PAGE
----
Friday, December 21, 2007

Lights, Lights, Lights


Being that it's holiday time, and cold, and dark by five, and since we are often cooped up in our home - with a two year old (picture her running away in defiance from a waddling house of a pregnant woman)we are constantly trying to find nighttime activities of diversion.

On a personal level, I LOVE holiday decorations. I have been collecting Christmas tree ornaments since 1998, and get excited about unveiling each and every one of them weeks before we actually buy a tree. I like bluish noble trees that have elegant branches with spacing between, so that you can see the dangling ornaments and lights in its' depth. No fat fir trees for me. I usually ground my ornaments with white fairy lights and gold gossamer ribbon (hee, hee), although there have been a few years that I've brought out the tiny multi-colored lights for a more 'child-like' quality. This year, prepping the inside of our house with holiday cheer filled a few nights with arguments, I mean laughter. Dan and I usually waited until Stella was tucked into bed before beginning the task of trimming our mantel and arches with garlands and twinkling lights. We filled a couple of nights with tree shopping and decorating the home, and officially finished the task last week. Stella has been surprisingly good at not touching the tree, and the only broken ball was thanks to my clumsy fingers.



With our nights now free, we have gone out in search of holiday activities. Our first excursion was to the Grotto's "Festival of Lights", a Portland locale that has been lighting up their wooded glen and stone bluff with nativity themed images and lights for 20 years.


The Grotto is a very religious destination, with both cathedral singing and outdoor caroling, candle lighting, reenactments of the birth of Christ (both by actors and puppets), and wandering angels and St.Nick's, looking like popes, not Santa Claus. Being a more secular soul, I feel both moved and completely out of place in an environment like this. I wholeheartedly acknowledge that Christmas is primarily a Christian celebration, and often wonder what has drawn me to celebrate this holiday when I am not religious myself. My Father is an atheist, yet we always celebrated Xmas, and I feel that the 'spirit' of giving, initially represented by Santa Claus, was always present, if not the customary acknowledgement of Baby Jesus. Now, as an adult, still hanging on to these traditions, I question why, and feel like a poseur. Can we really base an entire holiday on stories of Santa Claus, trees and lights, baked goods, and lots of consumerism? I want Stella to understand both the pagan and christian beginnings of this holiday, as well as the made-up meaning that her Father and I put behind it. I am trying to focus on the spirit of giving, enjoyed time by the hearth with family, and hopefully a genuine thankfulness for the simpler gifts of life. I do want to encourage her own spiritual growth, introspection and exploration, as she matures, and will support her beliefs wherever they may lead her. For now, she has a play nativity scene and can walk around with baby Jesus in her pocket without needing to know much more.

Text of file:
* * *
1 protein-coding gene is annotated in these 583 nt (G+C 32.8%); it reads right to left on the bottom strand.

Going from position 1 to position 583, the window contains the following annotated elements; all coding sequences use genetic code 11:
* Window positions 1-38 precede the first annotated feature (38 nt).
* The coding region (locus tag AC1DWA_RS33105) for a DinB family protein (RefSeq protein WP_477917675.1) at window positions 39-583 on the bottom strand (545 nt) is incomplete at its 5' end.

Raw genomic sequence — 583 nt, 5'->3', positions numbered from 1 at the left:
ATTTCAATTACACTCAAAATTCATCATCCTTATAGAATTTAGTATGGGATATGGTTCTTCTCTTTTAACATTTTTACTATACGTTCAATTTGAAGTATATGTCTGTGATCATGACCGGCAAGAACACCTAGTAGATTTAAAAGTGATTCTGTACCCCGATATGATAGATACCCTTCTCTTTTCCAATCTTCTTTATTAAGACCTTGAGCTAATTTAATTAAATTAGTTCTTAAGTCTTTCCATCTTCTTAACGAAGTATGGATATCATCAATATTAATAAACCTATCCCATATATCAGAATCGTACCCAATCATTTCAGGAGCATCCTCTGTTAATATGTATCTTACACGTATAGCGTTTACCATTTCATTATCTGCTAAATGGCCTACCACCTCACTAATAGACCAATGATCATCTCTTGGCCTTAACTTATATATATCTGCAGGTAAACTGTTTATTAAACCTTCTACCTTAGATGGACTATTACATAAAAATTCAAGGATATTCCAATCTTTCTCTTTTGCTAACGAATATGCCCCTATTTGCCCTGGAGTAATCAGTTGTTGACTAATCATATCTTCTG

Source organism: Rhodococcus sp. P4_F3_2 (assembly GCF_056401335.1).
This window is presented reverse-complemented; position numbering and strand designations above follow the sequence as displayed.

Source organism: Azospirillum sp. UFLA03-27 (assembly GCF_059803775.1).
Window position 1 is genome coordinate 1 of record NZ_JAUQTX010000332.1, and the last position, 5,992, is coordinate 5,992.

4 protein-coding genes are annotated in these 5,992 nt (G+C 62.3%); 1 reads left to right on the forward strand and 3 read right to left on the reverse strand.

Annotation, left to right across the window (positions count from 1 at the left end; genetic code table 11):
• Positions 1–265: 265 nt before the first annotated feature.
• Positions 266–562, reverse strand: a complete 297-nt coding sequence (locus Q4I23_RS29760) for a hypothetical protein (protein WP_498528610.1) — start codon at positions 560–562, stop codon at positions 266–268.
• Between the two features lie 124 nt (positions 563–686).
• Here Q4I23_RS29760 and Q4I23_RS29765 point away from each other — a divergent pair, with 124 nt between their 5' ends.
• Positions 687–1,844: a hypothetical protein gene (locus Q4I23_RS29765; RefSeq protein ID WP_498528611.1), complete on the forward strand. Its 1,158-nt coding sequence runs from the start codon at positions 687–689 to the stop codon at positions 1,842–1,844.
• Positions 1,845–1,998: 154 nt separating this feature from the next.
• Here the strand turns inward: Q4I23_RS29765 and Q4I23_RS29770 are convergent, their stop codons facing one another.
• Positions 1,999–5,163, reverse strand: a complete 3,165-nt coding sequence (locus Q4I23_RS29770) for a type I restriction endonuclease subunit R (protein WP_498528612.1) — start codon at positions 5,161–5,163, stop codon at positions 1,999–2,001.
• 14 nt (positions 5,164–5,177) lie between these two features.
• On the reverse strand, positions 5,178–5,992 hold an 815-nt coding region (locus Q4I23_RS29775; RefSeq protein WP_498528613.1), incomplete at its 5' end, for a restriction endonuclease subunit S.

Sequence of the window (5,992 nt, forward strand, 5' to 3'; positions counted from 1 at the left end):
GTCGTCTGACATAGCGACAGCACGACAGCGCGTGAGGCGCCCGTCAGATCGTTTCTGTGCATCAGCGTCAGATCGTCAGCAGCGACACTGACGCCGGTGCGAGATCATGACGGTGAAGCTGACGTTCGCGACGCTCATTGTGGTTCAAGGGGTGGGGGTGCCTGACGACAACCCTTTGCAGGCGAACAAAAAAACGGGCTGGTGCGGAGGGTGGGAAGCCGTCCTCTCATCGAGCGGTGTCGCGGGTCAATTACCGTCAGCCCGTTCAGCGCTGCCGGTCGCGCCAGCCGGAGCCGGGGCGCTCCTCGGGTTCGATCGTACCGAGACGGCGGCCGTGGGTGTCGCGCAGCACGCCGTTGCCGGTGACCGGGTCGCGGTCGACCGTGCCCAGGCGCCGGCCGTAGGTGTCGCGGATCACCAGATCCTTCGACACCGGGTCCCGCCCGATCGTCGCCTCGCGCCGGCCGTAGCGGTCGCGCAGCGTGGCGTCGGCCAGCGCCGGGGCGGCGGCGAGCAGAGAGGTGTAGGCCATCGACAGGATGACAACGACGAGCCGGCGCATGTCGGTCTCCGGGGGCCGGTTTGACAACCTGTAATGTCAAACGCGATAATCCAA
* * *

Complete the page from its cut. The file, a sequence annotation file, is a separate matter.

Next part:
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The above was a little bit of a tangent, because this entry is supposed to be all about surface decoration - lights, lights, and more lights, not a touchy probing of religion and its' holiday relevance, sooooo... back to the superficial!


We enjoyed the lights at the Grotto, but had much more fun at the Portland Zoo on Stella's birthday. Starting at 5PM, the Portland zoo changes from a venue that displays live animals, into a nighttime wonderland of lights arranged in animal forms, with trees and walkways wrapped tightly in an astonishing array of colorful lights. 'Zoo Lights' is all about dazzling color in the black of night, without a hint of religion. There is a choo-choo train ride through a landscape of moving animal images made entirely of LED lights, and vast stretches of park turned into psychedelic savannas, jungles and swampland. We all loved it. It was a great place to take Stella and watch her excitement and wonder at the panorama before her.



Now that we know how much Stella digs lights (I use her as an excuse for my own fascination), we have plans to visit another spot in Portland, Peacock Lane, which is a neighborhood known for it's gaudy devotion to all things brilliant and bright. They apparently have horse carriage rides up and down the street and give out free hot cocoa. I can't wait!

Merry Christmas or Happy Holidays, whichever makes more sense to you!

2 Comments:

Anonymous Anonymous said...

How wonderful it is to witness the joy Stella brings to this blessed season.As Dan(and you by now)know that Christmas is my most favorite time of the year.I too love to decorate the tree and fill the home with decorations from all over the world.Your pictures of Stella showed the wonder in her eyes,of which Dad and I miss so much.I hope we will be able to come to Portland for Christmas one of these years and see all the holiday displays.They look beautiful and so much to do.Aren't you glad to be in a place that celebrates this wonderful time.We are happy that you are bringing the birth of Christ into her life as well as opening up the possiblities of other religions.We look forward to more pictures as Christmas day is right around the corner.Merry Christmas to you,Dan,Stella,and baby"no name".Love you all. D&M

8:51 PM  
Anonymous Dad G. said...

What a great magical time of year and to be blessed to share it all with your children is more than full payment for some of the trials and tribulations that we as parents experience.

I'm soooo glad to see you and Dan experience it first hand!!

Dad G.

9:24 PM  

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